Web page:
Money laundering by filing a tax return
Court of Justice in The Hague, 15 September 2017: Money laundering by filing a tax return
This was a case where fraud in medical expenses was brought to light. False invoices were made up in which more hours were charged than had been given in treatment. A substantial portion of the amounts that were deposited in the bank account of the health care provider in question carne from payments of criminal origin. The suspect (managing director of the health care provider) used the bank account for making payments for the purchase of a house and a car.
The judge ruled that this was a case of money laundering, seeing that these purchases were (in any case partially) financed by money from criminal activities, and it was no longer possible to trace whether, and if so to what degree, they had been combined with legally obtained funds. The suspect argued that income tax had been paid over the extra hours that had been invoiced. According to the judge, the fiscal declaration of that income can be interpreted as an act of concealment and considered punishable as a form of money laundering.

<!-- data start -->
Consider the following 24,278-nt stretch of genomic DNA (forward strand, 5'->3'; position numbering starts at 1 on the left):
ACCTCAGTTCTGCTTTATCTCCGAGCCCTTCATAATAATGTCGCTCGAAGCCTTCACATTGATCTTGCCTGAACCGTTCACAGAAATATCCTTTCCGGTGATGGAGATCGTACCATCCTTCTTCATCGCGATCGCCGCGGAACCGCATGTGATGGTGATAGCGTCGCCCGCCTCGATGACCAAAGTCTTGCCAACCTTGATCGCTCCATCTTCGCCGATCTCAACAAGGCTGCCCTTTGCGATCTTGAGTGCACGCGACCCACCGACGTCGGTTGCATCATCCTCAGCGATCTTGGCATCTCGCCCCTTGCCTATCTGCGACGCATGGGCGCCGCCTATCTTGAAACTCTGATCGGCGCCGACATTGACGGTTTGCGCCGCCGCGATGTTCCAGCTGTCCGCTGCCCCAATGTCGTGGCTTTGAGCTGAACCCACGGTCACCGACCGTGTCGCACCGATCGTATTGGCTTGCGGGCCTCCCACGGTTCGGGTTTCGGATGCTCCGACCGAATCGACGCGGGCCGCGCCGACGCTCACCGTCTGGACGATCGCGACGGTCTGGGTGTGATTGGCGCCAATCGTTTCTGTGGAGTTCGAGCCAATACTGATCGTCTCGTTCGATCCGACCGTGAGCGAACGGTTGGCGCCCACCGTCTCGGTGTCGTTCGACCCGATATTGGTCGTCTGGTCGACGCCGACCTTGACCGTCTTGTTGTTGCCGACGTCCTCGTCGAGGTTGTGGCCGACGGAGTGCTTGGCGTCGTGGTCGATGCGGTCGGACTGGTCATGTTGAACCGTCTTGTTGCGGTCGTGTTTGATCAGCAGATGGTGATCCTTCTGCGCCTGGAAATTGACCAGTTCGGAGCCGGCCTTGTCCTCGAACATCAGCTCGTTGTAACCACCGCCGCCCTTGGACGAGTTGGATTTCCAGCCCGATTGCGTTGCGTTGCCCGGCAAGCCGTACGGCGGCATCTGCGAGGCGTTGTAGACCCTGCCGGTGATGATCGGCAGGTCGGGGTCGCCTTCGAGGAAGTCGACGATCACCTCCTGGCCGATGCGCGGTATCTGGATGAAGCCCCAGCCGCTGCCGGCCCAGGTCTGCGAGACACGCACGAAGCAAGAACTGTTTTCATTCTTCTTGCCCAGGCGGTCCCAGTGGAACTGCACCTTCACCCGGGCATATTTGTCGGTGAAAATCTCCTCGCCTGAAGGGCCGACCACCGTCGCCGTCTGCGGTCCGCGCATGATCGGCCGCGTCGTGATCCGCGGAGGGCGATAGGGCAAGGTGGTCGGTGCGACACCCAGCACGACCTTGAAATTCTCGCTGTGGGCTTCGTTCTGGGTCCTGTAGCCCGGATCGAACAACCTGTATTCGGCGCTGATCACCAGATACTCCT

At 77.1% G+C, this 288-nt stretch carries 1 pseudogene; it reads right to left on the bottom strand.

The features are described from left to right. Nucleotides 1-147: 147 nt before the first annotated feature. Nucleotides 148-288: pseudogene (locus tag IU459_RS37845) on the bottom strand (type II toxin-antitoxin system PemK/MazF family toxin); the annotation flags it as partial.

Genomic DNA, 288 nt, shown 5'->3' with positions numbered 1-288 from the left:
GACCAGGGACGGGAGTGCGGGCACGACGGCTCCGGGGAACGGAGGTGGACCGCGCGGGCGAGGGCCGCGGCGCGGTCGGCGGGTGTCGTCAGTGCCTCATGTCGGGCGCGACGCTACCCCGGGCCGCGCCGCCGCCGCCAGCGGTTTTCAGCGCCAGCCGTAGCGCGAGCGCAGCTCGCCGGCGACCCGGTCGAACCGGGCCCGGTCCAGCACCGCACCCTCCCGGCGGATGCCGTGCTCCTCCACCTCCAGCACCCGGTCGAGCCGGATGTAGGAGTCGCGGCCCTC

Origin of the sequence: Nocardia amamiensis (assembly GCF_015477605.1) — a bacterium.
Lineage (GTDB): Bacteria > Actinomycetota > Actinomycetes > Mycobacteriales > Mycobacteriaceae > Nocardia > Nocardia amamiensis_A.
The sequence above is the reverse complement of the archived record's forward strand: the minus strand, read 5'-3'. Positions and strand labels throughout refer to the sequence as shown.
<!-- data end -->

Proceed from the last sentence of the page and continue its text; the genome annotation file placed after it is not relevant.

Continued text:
Commentary AMLC: The standpoint that filing a tax return gives the income as it were the appearance of legality, and thus constitutes money laundering on its own, is open to discussion. This is certainly the case given the fiscally valid concept 'fiscal neutrality': in principle, for income tax purposes it is not important whether the income has been earned by criminal actions or not. In this case, however, it does seem as though there was a substantial act of concealment that is closely related to fraud: invoices were made up for treatment that had not been delivered, the invoices were entered in the accounting system, and the income so generated was reported to the Tax and Customs Administration. In addition, several parties collaborated in carrying this out. The question remains whether, in a case like this, the charge of money laundering has some kind of added value when money laundering is so closely related to the predicate offence.